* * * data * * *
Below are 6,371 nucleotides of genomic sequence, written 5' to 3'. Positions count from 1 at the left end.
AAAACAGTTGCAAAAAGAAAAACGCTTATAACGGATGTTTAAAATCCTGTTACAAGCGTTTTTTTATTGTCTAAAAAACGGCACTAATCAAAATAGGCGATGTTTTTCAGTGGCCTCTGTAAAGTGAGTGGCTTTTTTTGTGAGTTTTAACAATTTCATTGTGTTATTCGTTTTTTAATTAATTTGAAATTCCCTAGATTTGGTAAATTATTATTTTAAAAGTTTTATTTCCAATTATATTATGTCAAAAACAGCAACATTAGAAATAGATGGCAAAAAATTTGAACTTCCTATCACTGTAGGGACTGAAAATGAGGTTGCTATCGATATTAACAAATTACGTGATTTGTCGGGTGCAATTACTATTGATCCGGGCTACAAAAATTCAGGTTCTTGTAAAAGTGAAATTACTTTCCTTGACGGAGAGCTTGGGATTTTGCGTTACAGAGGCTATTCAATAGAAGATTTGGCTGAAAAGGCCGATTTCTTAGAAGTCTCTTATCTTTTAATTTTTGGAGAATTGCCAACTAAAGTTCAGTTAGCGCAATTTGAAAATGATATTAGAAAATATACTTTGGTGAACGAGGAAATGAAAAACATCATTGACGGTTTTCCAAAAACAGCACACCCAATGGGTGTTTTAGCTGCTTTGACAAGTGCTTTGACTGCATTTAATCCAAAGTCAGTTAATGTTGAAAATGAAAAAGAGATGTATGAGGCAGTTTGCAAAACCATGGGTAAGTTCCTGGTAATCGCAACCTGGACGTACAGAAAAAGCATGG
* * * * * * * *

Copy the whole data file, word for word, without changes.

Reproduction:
Below are 6,371 nucleotides of genomic sequence, written 5' to 3'. Positions count from 1 at the left end.
AAAACAGTTGCAAAAAGAAAAACGCTTATAACGGATGTTTAAAATCCTGTTACAAGCGTTTTTTTATTGTCTAAAAAACGGCACTAATCAAAATAGGCGATGTTTTTCAGTGGCCTCTGTAAAGTGAGTGGCTTTTTTTGTGAGTTTTAACAATTTCATTGTGTTATTCGTTTTTTAATTAATTTGAAATTCCCTAGATTTGGTAAATTATTATTTTAAAAGTTTTATTTCCAATTATATTATGTCAAAAACAGCAACATTAGAAATAGATGGCAAAAAATTTGAACTTCCTATCACTGTAGGGACTGAAAATGAGGTTGCTATCGATATTAACAAATTACGTGATTTGTCGGGTGCAATTACTATTGATCCGGGCTACAAAAATTCAGGTTCTTGTAAAAGTGAAATTACTTTCCTTGACGGAGAGCTTGGGATTTTGCGTTACAGAGGCTATTCAATAGAAGATTTGGCTGAAAAGGCCGATTTCTTAGAAGTCTCTTATCTTTTAATTTTTGGAGAATTGCCAACTAAAGTTCAGTTAGCGCAATTTGAAAATGATATTAGAAAATATACTTTGGTGAACGAGGAAATGAAAAACATCATTGACGGTTTTCCAAAAACAGCACACCCAATGGGTGTTTTAGCTGCTTTGACAAGTGCTTTGACTGCATTTAATCCAAAGTCAGTTAATGTTGAAAATGAAAAAGAGATGTATGAGGCAGTTTGCAAAACCATGGGTAAGTTCCTGGTAATCGCAACCTGGACGTACAGAAAAAGCATGG